There are four main reasons for converting a car to an aftermarket ECU:
To provide greater tuning flexibility (although some original ECUs can be retuned, not all can, and often this requires specialist tools)
To allow changes to engine hardware (eg removal of the airflow meter, changing to larger injectors etc)
To provide more advanced functions that the factory ECU does not support (for example, adding in flat shifting, anti-lag or launch control for increased performance)
To provide increased diagnostics and datalogging than the factory ECU can provide (for example, additional temperature, pressure or speed sensors).
The additional tuning flexibility is required to extract the most power and torque from the engine. While manufacturers sometimes do this well from the factory, in general they tune for a wide range of conflicting goals, such as fuel economy, low emissions, high torque, good drivabiltiy and long engine life. Thus, when tuning a race car with the overarching goal being torque and power, the tuner will arrive at a different tune from what was done by the original ECU, and make more power in the process. An Adaptronic ECU allows the tuner to do this.
Another limitation of using the original ECU is the limitation of original engine hardware. With significant increases in power (for example, due to increased boost, or applying boost to a previously naturally aspirated engine), the original airflow meter may reach its limit of reading. Simiarly, the injectors may not provide sufficient fuel flow to suit the new engine configuration. A fully programmable ECU such as the Adaptronic range allows you to use a MAP sensor instead of an airflow sensor, and use any standard fuel injector – from original size up to very high flow rates.
The Adaptronic ECU range supports flat shifting and launch control, while the e1280s ECU also supports antilag. These features allow more controlled launches, faster gearchanges and less turbo lag, increasing your speed at the track.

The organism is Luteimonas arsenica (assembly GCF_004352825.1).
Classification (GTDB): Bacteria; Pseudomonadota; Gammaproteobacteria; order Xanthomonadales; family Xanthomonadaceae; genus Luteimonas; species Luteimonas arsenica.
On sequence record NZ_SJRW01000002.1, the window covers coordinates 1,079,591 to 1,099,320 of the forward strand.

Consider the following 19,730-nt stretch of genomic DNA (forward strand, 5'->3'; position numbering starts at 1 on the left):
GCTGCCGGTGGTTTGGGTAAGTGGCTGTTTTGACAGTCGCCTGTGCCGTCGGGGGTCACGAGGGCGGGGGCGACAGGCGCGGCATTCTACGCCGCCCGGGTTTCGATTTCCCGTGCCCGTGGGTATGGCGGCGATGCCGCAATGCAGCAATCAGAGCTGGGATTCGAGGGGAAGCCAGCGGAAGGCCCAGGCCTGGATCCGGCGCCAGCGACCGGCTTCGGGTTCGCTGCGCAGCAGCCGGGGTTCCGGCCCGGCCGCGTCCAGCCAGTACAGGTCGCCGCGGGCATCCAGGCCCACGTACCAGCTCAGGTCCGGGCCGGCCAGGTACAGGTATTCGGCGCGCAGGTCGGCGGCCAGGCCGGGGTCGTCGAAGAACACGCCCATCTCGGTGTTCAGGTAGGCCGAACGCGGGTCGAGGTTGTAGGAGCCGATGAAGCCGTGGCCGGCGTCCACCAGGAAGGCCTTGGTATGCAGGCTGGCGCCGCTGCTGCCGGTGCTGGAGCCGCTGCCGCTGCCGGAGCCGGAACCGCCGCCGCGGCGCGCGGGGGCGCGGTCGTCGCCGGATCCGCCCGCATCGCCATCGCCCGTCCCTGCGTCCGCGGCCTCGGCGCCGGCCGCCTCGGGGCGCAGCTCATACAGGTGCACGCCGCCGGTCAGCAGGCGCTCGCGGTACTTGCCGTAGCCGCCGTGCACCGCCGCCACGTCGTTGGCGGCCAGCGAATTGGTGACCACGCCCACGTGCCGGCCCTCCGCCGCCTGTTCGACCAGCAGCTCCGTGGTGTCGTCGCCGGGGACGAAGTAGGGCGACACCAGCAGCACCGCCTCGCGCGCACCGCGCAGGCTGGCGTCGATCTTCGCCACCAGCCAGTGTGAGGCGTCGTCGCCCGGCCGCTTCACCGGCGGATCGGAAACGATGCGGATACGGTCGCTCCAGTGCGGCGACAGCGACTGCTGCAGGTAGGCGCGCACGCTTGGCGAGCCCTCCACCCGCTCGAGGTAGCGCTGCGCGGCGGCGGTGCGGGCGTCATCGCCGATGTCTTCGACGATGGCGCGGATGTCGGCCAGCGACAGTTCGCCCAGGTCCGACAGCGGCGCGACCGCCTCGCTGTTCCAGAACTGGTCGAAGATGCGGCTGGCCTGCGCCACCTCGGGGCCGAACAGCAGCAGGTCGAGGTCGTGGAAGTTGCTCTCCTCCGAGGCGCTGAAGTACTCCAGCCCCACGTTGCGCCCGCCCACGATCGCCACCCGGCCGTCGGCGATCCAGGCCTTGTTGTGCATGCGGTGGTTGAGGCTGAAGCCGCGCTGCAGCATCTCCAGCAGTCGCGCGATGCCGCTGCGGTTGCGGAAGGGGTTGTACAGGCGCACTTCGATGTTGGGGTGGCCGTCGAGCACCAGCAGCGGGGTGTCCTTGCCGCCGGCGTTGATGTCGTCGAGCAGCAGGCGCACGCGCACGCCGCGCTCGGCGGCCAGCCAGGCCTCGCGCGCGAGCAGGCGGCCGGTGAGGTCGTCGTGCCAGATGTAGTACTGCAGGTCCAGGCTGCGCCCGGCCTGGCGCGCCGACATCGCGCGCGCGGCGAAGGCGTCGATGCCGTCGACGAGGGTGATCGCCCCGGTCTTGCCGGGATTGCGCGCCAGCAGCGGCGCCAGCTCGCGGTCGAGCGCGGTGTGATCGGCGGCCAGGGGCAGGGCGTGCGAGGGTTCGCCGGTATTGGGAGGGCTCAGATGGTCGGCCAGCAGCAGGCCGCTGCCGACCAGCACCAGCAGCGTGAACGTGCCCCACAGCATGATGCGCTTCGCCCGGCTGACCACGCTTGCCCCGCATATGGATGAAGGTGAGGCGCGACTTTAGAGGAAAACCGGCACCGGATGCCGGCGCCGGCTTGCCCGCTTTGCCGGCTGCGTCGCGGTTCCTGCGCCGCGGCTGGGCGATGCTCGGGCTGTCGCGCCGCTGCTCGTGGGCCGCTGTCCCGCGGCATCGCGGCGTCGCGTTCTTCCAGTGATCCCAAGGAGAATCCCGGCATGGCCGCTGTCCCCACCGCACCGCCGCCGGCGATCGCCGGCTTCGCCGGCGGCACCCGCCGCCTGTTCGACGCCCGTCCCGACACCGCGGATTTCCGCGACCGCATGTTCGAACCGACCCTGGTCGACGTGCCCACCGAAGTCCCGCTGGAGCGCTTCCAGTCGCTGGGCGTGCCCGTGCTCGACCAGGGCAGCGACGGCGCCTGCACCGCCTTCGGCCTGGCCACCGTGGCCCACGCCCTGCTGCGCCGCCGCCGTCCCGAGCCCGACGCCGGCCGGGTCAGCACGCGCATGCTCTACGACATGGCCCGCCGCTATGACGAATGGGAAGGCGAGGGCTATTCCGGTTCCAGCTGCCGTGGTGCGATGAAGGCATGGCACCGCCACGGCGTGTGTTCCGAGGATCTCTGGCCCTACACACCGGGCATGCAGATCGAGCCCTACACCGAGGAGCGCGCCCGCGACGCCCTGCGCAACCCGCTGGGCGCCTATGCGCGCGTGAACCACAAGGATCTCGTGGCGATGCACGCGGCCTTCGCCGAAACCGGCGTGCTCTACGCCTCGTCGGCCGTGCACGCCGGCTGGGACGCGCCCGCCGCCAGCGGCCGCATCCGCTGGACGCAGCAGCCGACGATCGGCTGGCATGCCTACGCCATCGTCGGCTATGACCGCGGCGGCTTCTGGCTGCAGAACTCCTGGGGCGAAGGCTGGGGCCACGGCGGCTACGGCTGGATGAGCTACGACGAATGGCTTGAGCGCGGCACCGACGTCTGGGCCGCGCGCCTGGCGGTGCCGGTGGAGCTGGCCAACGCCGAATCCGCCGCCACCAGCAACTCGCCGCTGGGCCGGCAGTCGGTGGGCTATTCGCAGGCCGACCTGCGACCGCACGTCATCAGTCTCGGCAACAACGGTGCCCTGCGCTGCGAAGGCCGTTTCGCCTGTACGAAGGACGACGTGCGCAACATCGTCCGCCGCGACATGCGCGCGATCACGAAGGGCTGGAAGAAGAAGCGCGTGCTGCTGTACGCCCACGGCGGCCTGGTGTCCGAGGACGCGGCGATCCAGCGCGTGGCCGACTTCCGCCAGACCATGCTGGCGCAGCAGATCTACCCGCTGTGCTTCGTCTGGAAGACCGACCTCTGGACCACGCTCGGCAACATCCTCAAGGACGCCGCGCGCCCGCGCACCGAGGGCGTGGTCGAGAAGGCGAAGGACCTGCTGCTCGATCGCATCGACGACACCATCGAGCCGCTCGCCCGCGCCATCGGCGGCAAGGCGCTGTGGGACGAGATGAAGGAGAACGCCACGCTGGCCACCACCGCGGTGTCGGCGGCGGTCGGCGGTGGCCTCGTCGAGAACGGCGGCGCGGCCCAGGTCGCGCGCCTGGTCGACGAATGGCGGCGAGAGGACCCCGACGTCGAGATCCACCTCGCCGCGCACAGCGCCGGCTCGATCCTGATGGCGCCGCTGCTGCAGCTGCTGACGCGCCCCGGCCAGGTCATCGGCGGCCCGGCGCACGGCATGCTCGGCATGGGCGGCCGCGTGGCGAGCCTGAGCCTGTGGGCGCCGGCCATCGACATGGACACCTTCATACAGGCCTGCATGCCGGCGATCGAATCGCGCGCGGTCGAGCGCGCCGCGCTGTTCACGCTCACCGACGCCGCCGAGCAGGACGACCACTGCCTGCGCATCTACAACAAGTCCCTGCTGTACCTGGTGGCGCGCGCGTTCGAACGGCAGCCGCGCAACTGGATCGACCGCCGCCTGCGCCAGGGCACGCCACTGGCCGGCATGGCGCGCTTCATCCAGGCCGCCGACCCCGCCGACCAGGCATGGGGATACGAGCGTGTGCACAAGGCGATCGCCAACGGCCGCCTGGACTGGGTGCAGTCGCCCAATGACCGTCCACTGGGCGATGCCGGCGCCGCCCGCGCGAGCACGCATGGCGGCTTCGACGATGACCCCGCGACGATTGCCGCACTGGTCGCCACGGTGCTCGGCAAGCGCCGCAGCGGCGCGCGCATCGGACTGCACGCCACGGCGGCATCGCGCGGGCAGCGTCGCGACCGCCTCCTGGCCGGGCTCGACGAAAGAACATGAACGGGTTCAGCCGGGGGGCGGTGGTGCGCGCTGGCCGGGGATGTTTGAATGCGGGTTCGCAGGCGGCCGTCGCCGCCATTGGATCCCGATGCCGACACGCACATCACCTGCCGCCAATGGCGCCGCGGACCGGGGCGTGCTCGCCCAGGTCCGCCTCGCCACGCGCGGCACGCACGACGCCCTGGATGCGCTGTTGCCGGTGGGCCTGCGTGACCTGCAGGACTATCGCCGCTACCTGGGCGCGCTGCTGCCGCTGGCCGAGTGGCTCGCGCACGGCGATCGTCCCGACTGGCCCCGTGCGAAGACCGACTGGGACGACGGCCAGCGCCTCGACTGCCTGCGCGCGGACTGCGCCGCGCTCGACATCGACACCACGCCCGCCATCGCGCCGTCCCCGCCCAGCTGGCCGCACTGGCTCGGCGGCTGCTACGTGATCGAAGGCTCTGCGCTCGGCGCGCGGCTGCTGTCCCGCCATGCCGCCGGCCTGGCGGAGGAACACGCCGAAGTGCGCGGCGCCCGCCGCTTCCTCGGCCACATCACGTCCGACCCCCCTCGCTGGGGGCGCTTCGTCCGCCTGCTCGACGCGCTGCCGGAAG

However one of the main benefits of using an Adaptronic ECU, especially the e1280s Super ECU, is being able to monitor engine parameters, take data logs and analyse your engine systems. For example, adding additional temperature sensors to the intake system allows the enthusiast to measure the air temperatures at the air intake, after the turbocharger and after the intercooler; thereby assisting the enthusiast to determine the next best modification to make to their car.
An ECU isn’t a product that makes power; it’s a tuning tool. On an unmodified engine, it will only make power that was “left on the table” by the manufacturer.
However on a turbocharged engine, an ECU will allow you to increase the boost while being able to control the tune. One bottleneck when turning up the boost is the injector size; fitting an ECU allows you to change the injectors and be able to correct the tune. It also removes the bottleneck of the factory airflow meter by converting to a MAP sensor based tune (also called “speed density”).
The additional power that you can make depends on other supporting modifications such as stronger rotating assembly, freer flowing exhaust and intake systems and so on.
Again, an ECU is a tuning tool. It allows the tuner to alter the air-fuel ratio and ignition timing. So the whole point is that the ECU allows the tuner to affect the fuel economy!
Normally what happens is that some modifications that you perform to the engine will throw the factory ECU out of tune (for example, fitting larger injectors or changing camshafts); therefore putting on an aftermarket ECU allows you to bring the air-fuel ratio back to where it should be. Therefore on a standard engine, there’s no reason you can’t get the same fuel economy as a factory car, or possibly slightly better.
In practice, other modifications that you do such as higher overlap camshafts will increase the fuel consumption.
Please see our Dealers page.
When you Download Eugene the software comes with basemaps located here on your PC: This PC > Local Disk (C:) > Adaptronic Engine Management > Eugene > Basemaps > Modular or Select. The Downloads Page also includes all ECU basemaps.
Please watch / read Andy's Flex Fuel blog by clicking here.
Yes; we recommend the Race Technology dashes and loggers. You can also use the Motec dashes via a serial connection, or the Racepak IQ3 CAN format.
Yes, we recommend the Innovate sensor controllers. Our second choice is the Zeitronix units; followed by PLX, AEM, Techedge and M&W.
Select what ECU (eModXXX) you have from the Downloads Page and click on the pinout.pdf. Also If you install Eugene, load the basemap, and under the home tab there is a wiring and installation guide section. This includes an interactive Pin-Out that allows you to label each pin location with a color and name.
In Eugene go to the outputs tab > Injector type. Then Select from the dropdown or select search to pick from the many pre-characterized injectors done by Andy Wyatt. For a more detailed information on selecting injectors read/watch: Selecting injectors for the modular ECUs
It is best to watch/read this blog by Andy Wyatt: Transient throttle conditions and how to set it up on Modular ECUs
Please refer to the: eMod013 S1 Mazda Rx8 "How to page"
Andy has written an article on how to prevent this: Battery Isolators, Kill Switches and Voltage Spikes
Please refer to Andy's written/video blog on this: ECU Grounding Tips